That was  just before you crossed the bridge.   That was quite a big building  too… back end that they had tools…They made everything…sleds and everything you know.   Jeff Trimmer and Joe Lawson…but Alfred French worked in  there some and a fellow named Mike Connors, blacksmithed there some.  And I worked in there myself some.  Just one…(men working in the  blacksmith shop)  just the blacksmith, (had an  assistant)  different ones to hand him things…Joe Bombard used to  help in there.    The  blacksmithlive upstairs over the shop)… they did for a while, they did a  while..   They used to have dances up there …. Quite a good
place…actually.

Company Houses
Sometimes they run the  mill and  I worked in the woods too you know….quite a
little.  I had a good many house…I don’t know how many houses I had  (lived in Company houses)…I could tell..I can count them  off.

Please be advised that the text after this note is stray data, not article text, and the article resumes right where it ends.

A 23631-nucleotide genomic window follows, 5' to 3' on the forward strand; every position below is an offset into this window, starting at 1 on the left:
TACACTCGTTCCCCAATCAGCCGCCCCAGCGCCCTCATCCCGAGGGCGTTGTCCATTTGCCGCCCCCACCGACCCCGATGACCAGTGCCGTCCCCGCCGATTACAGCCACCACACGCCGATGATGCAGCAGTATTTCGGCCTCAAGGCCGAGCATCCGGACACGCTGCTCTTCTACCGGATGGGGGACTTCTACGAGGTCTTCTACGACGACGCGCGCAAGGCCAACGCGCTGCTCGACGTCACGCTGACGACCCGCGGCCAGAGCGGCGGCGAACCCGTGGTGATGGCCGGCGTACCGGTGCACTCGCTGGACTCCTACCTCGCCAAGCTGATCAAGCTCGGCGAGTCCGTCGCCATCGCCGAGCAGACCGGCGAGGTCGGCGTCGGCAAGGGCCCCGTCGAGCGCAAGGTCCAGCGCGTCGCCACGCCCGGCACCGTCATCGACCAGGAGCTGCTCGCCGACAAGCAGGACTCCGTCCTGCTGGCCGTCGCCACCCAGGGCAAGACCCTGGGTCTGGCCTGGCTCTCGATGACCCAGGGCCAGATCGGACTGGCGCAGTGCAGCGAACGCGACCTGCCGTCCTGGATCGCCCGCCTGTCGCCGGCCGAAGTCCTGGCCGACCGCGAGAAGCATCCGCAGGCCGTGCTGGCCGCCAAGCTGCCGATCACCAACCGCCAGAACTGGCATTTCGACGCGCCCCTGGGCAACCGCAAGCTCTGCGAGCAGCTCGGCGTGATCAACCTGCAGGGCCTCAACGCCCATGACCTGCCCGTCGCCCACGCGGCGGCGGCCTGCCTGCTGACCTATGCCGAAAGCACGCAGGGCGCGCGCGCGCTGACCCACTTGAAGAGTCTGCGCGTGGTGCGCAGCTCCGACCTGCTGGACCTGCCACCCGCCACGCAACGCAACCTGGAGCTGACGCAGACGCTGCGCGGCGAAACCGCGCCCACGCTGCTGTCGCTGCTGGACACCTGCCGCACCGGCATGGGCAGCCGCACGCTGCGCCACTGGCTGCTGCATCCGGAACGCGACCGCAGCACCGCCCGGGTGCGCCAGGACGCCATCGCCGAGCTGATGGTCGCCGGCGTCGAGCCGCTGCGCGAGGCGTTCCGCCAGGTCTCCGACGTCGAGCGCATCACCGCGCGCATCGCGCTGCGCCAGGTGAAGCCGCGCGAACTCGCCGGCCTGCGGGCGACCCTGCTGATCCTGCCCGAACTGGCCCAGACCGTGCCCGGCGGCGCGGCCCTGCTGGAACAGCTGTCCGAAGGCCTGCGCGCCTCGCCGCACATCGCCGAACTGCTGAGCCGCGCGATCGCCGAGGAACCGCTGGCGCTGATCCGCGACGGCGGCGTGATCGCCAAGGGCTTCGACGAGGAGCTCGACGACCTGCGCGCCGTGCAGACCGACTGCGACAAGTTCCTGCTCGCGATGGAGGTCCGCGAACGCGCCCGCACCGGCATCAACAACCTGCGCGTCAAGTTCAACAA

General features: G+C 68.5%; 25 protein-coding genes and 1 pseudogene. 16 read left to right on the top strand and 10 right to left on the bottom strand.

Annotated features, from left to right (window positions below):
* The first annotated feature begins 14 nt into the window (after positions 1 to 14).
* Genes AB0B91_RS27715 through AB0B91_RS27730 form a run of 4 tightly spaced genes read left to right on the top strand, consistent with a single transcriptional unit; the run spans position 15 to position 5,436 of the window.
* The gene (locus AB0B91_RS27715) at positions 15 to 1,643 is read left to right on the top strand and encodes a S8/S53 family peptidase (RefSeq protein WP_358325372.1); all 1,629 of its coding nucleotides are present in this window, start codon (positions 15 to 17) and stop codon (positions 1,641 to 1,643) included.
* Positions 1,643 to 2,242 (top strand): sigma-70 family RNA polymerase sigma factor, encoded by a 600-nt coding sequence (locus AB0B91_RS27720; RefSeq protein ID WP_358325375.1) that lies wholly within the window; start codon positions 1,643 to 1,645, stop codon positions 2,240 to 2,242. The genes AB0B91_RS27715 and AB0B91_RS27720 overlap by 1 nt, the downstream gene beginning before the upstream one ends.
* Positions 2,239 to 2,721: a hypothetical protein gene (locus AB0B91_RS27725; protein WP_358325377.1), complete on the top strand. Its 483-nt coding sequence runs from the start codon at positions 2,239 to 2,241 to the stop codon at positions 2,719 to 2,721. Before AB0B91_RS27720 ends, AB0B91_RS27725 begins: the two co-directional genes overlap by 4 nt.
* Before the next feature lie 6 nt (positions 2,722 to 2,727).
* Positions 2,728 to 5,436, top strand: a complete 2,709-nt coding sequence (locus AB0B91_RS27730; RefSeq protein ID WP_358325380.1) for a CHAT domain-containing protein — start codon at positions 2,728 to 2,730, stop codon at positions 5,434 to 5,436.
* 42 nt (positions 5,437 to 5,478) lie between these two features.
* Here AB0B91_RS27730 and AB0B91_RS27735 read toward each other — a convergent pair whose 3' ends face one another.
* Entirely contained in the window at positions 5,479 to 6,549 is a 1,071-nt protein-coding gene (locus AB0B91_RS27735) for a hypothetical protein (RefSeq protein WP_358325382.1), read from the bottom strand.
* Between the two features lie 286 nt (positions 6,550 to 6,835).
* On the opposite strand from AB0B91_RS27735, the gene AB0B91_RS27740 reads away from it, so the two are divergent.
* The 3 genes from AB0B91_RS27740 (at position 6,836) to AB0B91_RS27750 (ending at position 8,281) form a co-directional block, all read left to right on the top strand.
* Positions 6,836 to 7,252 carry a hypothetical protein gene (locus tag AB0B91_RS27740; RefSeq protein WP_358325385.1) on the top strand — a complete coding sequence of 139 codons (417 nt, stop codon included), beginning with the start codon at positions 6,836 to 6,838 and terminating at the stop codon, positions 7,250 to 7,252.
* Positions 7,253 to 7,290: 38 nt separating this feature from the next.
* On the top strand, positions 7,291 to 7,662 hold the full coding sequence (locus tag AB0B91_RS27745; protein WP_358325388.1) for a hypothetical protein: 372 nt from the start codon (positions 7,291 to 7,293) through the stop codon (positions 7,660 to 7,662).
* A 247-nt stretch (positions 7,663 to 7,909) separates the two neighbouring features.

Dan Whitcomb tape 1  p.2  oral history interview March 31, 1970

Beatrice Reynolds Beaman on the Mill from oral history interviews: 

“The logs  came out of Brandon the southern and western, the southwest  corner of Brandon.  They had hardwood and  softwood both. When they brought the softwood down that was put on the ice and when the ice  went out that went into the pond and  they drew it in to the mill after the ice melted. The hardwood they piled on land  and they just rolled that in as they wanted  to saw it Because…if they left the hardwood on  the ice it would go right to the bottom.  ecause I think they made  flooring and things like that they sold maple, birch, beech any of those
hardwood trees ..ash.  
I think they made flooring, probably  did not finish it at first although afterwards. Then you see my father came down here  to Malone and he and Welding had the Malone Lumber Company where Bowens had just  been and they did some of the finishing there. The would cut out some of the rough  lumber and they drew it down by teams There was no railroad up  there I seen loads of  12 to 15 logs …of course the hardwood logs  were heavy The could pile the pulp up as high as  they were wide They did when they drew the pulp…they  had loads after loads and they the got a tractor that drew them down but that  was the very last of the operation.”
 

Beatrice Reynolds Beaman,Tape 1 page  2 oral history interview June 1970